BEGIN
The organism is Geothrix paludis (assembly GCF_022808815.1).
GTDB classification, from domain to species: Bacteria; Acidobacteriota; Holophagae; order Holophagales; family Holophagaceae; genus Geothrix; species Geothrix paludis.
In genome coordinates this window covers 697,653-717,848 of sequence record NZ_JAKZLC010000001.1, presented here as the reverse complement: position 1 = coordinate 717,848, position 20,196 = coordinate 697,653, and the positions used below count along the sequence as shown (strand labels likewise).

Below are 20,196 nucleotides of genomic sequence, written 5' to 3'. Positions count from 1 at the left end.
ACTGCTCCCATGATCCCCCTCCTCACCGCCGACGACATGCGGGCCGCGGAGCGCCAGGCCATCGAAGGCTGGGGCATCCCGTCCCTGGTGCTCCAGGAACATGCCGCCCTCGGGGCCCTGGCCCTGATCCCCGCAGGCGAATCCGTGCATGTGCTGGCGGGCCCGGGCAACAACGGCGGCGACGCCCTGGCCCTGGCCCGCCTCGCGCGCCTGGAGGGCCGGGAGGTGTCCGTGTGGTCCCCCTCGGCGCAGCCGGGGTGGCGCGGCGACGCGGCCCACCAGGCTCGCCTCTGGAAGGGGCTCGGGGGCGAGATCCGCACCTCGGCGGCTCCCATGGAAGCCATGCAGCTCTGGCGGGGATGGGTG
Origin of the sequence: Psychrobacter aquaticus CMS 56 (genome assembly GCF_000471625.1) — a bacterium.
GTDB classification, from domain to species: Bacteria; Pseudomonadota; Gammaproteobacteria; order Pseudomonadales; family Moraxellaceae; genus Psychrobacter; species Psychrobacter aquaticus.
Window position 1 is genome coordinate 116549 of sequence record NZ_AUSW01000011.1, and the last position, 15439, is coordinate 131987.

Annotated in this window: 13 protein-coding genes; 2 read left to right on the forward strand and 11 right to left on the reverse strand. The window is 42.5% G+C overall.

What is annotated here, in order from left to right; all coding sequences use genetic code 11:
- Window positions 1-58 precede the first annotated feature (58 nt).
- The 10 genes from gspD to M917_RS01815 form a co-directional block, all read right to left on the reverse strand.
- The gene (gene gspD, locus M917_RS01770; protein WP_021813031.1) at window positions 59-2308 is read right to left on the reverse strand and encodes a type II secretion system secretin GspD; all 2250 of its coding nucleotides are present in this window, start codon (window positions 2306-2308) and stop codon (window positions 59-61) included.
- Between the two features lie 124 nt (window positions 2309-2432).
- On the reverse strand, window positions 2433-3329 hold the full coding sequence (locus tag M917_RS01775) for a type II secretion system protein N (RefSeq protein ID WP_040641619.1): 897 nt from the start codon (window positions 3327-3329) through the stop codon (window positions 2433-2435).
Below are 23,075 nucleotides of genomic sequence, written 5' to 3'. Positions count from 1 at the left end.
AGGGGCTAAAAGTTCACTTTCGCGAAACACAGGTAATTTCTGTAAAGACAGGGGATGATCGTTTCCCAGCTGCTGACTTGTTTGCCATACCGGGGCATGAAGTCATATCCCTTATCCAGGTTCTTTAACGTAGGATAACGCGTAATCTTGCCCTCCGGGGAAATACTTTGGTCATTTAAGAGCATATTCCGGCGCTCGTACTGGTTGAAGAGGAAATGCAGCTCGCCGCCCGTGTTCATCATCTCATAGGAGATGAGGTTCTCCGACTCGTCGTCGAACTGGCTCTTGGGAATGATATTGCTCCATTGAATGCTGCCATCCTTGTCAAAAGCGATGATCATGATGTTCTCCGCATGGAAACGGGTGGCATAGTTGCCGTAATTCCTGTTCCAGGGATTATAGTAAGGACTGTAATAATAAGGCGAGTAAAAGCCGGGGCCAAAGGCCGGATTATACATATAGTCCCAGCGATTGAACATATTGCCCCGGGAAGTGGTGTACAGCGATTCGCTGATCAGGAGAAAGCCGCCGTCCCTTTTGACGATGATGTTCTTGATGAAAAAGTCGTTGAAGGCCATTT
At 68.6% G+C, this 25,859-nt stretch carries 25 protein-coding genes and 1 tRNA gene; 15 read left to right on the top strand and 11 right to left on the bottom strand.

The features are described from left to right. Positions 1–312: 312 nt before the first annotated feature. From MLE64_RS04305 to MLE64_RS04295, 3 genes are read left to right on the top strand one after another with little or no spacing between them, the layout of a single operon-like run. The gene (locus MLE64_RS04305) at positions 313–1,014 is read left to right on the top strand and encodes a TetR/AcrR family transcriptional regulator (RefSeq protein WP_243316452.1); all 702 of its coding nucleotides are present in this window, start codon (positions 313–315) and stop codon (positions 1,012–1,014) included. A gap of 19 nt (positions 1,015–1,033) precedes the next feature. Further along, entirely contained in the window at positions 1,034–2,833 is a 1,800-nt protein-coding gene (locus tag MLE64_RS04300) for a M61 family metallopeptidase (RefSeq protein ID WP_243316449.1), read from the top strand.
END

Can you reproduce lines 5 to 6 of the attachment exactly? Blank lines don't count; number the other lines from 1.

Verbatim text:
ACTGCTCCCATGATCCCCCTCCTCACCGCCGACGACATGCGGGCCGCGGAGCGCCAGGCCATCGAAGGCTGGGGCATCCCGTCCCTGGTGCTCCAGGAACATGCCGCCCTCGGGGCCCTGGCCCTGATCCCCGCAGGCGAATCCGTGCATGTGCTGGCGGGCCCGGGCAACAACGGCGGCGACGCCCTGGCCCTGGCCCGCCTCGCGCGCCTGGAGGGCCGGGAGGTGTCCGTGTGGTCCCCCTCGGCGCAGCCGGGGTGGCGCGGCGACGCGGCCCACCAGGCTCGCCTCTGGAAGGGGCTCGGGGGCGAGATCCGCACCTCGGCGGCTCCCATGGAAGCCATGCAGCTCTGGCGGGGATGGGTG
Origin of the sequence: Psychrobacter aquaticus CMS 56 (genome assembly GCF_000471625.1) — a bacterium.